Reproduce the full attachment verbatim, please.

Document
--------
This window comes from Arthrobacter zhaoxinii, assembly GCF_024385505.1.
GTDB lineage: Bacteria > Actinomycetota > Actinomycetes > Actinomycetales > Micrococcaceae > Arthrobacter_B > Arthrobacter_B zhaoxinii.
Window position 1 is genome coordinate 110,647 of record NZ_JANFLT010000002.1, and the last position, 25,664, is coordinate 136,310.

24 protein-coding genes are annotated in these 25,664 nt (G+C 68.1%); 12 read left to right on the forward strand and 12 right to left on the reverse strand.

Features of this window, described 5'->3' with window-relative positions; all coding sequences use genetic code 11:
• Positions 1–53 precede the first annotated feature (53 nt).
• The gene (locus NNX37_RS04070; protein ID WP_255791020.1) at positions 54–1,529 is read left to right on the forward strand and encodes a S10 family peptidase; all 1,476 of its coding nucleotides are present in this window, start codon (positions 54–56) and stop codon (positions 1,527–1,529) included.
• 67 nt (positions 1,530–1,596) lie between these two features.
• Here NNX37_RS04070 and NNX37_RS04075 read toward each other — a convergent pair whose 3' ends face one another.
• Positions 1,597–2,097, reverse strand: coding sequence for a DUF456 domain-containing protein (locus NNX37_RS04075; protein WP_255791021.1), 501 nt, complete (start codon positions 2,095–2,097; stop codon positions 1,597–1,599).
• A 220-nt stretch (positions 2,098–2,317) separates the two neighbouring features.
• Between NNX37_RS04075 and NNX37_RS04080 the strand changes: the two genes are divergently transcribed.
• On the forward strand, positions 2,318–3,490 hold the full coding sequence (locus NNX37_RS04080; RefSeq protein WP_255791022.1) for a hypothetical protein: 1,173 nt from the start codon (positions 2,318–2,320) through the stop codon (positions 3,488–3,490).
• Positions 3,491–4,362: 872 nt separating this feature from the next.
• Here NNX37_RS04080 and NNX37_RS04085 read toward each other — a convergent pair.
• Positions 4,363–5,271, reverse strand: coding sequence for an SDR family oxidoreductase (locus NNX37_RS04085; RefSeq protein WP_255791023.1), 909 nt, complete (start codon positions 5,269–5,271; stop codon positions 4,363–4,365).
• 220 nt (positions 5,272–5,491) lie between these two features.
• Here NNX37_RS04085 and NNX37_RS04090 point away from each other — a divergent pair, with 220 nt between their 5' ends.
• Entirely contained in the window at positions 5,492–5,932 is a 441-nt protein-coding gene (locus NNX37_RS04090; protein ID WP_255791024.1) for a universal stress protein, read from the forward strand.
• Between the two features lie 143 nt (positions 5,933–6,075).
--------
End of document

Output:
This window comes from Arthrobacter zhaoxinii, assembly GCF_024385505.1.
GTDB lineage: Bacteria > Actinomycetota > Actinomycetes > Actinomycetales > Micrococcaceae > Arthrobacter_B > Arthrobacter_B zhaoxinii.
Window position 1 is genome coordinate 110,647 of record NZ_JANFLT010000002.1, and the last position, 25,664, is coordinate 136,310.

24 protein-coding genes are annotated in these 25,664 nt (G+C 68.1%); 12 read left to right on the forward strand and 12 right to left on the reverse strand.

Features of this window, described 5'->3' with window-relative positions; all coding sequences use genetic code 11:
• Positions 1–53 precede the first annotated feature (53 nt).
• The gene (locus NNX37_RS04070; protein ID WP_255791020.1) at positions 54–1,529 is read left to right on the forward strand and encodes a S10 family peptidase; all 1,476 of its coding nucleotides are present in this window, start codon (positions 54–56) and stop codon (positions 1,527–1,529) included.
• 67 nt (positions 1,530–1,596) lie between these two features.
• Here NNX37_RS04070 and NNX37_RS04075 read toward each other — a convergent pair whose 3' ends face one another.
• Positions 1,597–2,097, reverse strand: coding sequence for a DUF456 domain-containing protein (locus NNX37_RS04075; protein WP_255791021.1), 501 nt, complete (start codon positions 2,095–2,097; stop codon positions 1,597–1,599).
• A 220-nt stretch (positions 2,098–2,317) separates the two neighbouring features.
• Between NNX37_RS04075 and NNX37_RS04080 the strand changes: the two genes are divergently transcribed.
• On the forward strand, positions 2,318–3,490 hold the full coding sequence (locus NNX37_RS04080; RefSeq protein WP_255791022.1) for a hypothetical protein: 1,173 nt from the start codon (positions 2,318–2,320) through the stop codon (positions 3,488–3,490).
• Positions 3,491–4,362: 872 nt separating this feature from the next.
• Here NNX37_RS04080 and NNX37_RS04085 read toward each other — a convergent pair.
• Positions 4,363–5,271, reverse strand: coding sequence for an SDR family oxidoreductase (locus NNX37_RS04085; RefSeq protein WP_255791023.1), 909 nt, complete (start codon positions 5,269–5,271; stop codon positions 4,363–4,365).
• 220 nt (positions 5,272–5,491) lie between these two features.
• Here NNX37_RS04085 and NNX37_RS04090 point away from each other — a divergent pair, with 220 nt between their 5' ends.
• Entirely contained in the window at positions 5,492–5,932 is a 441-nt protein-coding gene (locus NNX37_RS04090; protein ID WP_255791024.1) for a universal stress protein, read from the forward strand.
• Between the two features lie 143 nt (positions 5,933–6,075).